Everyone already knew that Detroit Tigers starter Max Scherzer was having a special season.
On Saturday on one of the national FOX broadcasts, Scherzer added something extra to the mix — a game-winning hit.
What was billed as a pitchers’ duel between Scherzer and Mets starter Matt Harvey lived up to the hype as they reprised their All-Star Game starting roles at Citi Field.
Scherzer allowed no runs on three hits while walking four and striking out 11 in six innings in the 3-0 victory, improving to 19-1 this season. That marks six games of 10-plus strikeouts for Scherzer this season.
Scherzer is just the third pitcher in major-league history to win 19 of his first 20 decisions and the first to reach that mark since Roger Clemens started 19-1 in 2001.
Scherzer has a 2.73 ERA, an 0.91 WHIP and 196 strikeouts in 178 1/3 innings.
The Mets drove his pitch count up in the sixth inning, forcing him to work out of a bases-loaded jam by striking out Juan Lagares and inducing John Buck to pop out.
But no doubt the moment Scherzer will remember most from this game came in the second inning.
After Andy Dirks had doubled and Brayan Pena had singled, Scherzer came up to bat with one out.
He squared to bunt and took the first pitch from Harvey as a ball.
The second pitch he swung and hit a 96-mile-an-hour fastball into left field for a double that scored Dirks.
Scherzer was asked which he was more excited about, his 19-1 record or RBI double.
“The RBI double against Harvey, for sure,” Scherzer told Rod Beard of the Detroit News. “I got a replay that I’m sending in a text to everybody right now. It was definitely 96, down and away and I laced it for a double.”
As Scherzer stood on second base, his teammates erupted in the dugout, applauding and cheering furiously.
“They were going nuts,” Scherzer said. “They were laughing so hard — laughing at me because I got the hit but they also realized it was an important part of the game to get a hit in that situation, especially off a guy of his caliber. I’m never going to shut up — I’m just going to keep talking trash the whole time.”
Even more amazing was the fact that manager Jim Leyland still had the bunt sign on when Scherzer hit the double.
“Actually, I was supposed to keep the bunt all the way through,” Scherzer said. “He gave me the bunt sign the first pitch and I didn’t see the bunt sign the second pitch, so I thought it was good to swing. I didn’t realize the bunt was supposed to be on throughout the whole at-bat. I went up there and tried to hit a fastball and I did, so I guess I made Skip look good.”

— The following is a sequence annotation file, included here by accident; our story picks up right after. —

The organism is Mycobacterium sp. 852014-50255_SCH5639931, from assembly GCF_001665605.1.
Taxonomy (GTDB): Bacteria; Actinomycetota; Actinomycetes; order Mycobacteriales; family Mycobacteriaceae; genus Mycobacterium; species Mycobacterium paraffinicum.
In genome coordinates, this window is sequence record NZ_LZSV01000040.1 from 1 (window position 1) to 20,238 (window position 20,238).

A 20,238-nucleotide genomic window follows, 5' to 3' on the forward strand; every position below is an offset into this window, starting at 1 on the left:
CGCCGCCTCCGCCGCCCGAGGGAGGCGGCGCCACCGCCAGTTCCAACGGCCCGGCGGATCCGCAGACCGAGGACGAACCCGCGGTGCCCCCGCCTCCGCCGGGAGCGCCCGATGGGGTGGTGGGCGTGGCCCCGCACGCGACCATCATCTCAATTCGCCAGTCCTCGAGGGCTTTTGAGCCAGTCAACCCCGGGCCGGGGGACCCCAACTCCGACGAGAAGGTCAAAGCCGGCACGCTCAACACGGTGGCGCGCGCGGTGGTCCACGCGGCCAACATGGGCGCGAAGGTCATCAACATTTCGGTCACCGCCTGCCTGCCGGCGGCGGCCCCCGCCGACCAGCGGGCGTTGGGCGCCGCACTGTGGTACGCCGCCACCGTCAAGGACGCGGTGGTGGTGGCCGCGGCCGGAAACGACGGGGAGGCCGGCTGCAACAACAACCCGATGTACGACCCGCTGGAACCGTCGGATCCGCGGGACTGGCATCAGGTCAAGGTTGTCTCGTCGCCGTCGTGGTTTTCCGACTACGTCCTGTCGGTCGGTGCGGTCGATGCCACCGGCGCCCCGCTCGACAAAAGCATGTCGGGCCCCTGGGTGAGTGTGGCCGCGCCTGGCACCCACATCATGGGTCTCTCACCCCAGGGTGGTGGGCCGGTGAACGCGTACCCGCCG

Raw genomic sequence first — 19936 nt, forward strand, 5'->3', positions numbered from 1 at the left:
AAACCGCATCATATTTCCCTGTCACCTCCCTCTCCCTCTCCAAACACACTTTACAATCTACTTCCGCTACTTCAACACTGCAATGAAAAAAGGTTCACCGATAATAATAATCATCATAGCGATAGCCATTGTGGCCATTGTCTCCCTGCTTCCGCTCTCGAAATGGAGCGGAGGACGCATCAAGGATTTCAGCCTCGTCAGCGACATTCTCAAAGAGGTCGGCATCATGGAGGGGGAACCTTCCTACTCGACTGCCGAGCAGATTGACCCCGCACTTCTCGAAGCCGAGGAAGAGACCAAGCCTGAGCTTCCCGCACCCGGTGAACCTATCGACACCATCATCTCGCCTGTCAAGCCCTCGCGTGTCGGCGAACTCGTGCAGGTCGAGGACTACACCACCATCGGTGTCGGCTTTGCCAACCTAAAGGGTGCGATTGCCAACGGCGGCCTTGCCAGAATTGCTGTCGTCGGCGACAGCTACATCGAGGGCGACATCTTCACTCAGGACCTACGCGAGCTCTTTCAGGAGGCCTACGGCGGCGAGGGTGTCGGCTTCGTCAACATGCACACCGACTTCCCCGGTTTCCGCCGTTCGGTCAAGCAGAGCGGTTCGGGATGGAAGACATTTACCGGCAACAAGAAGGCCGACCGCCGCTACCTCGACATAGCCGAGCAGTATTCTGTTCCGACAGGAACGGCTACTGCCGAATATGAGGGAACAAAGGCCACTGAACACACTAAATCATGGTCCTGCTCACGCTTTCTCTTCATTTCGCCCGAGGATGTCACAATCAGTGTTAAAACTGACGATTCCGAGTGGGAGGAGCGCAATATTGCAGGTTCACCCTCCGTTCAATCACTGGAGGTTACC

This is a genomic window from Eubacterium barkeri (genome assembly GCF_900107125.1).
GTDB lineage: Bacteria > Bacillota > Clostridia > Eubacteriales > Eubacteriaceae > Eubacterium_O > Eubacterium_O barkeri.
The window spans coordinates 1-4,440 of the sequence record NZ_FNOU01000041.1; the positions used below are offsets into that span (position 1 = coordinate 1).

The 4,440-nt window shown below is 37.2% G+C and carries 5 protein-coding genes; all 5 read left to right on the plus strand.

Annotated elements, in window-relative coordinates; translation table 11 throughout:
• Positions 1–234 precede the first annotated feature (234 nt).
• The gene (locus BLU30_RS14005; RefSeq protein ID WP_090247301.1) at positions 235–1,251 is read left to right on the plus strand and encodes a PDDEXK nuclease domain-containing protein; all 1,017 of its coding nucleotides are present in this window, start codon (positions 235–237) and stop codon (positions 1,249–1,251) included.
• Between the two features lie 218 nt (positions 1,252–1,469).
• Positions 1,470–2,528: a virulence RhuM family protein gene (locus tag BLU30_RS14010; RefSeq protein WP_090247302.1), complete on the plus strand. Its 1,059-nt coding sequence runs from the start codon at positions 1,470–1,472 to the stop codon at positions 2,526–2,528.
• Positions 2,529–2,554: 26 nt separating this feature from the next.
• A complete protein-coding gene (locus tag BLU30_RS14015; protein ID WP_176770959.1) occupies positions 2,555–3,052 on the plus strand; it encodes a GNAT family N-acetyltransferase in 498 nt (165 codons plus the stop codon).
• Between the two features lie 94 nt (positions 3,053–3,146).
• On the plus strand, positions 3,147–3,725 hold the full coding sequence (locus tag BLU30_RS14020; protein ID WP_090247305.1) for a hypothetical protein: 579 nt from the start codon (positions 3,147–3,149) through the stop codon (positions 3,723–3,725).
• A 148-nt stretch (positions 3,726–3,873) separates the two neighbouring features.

It was Scherzer’s first hit as a Tiger, having gone 0-for-8 previously.
Of course, Scherzer will be sure to mention the hit to teammate Justin Verlander, who remains hitless for his career.
“(Verlander) is so jealous — he can’t take it,” Scherzer said.
With the Arizona Diamondbacks in 2009, Scherzer was 12-for-53 (.226) with two doubles.
Harvey also gave up an RBI infield single to Austin Jackson.
But after that, Harvey did not allow another run, although he did give up a career-high 13 hits.
“I always enjoy facing the best; you measure yourself against the best and never against the worst,” Scherzer said. “You have a chance to face one of the best pitchers in the NL, you always want to bring your A game. I knew I was going to have to bring it and fortunately, today, I wasn’t as sharp as usual but I made big pitches when I needed to and that was the most important thing.”
Scherzer always says nothing is more important than the team winning, which they always seem to do when he pitches. With the win, the Tigers are 76-53, 6 games ahead of the Cleveland Indians.
“Every time I go out, I seem to pitch well and more importantly, our defense makes plays behind us and we always seem to get the big hit,” Scherzer said. “Everybody through the lineup plays well every time I take the mound and that’s the reason I’m 19-1, not because I’m pitching well, but because everybody else is stepping up and doing their job.
“It’s just fun every time I pitch because everybody does their job and it’s a team win. I don’t take the record as a personal achievement; I take it as a team achievement.”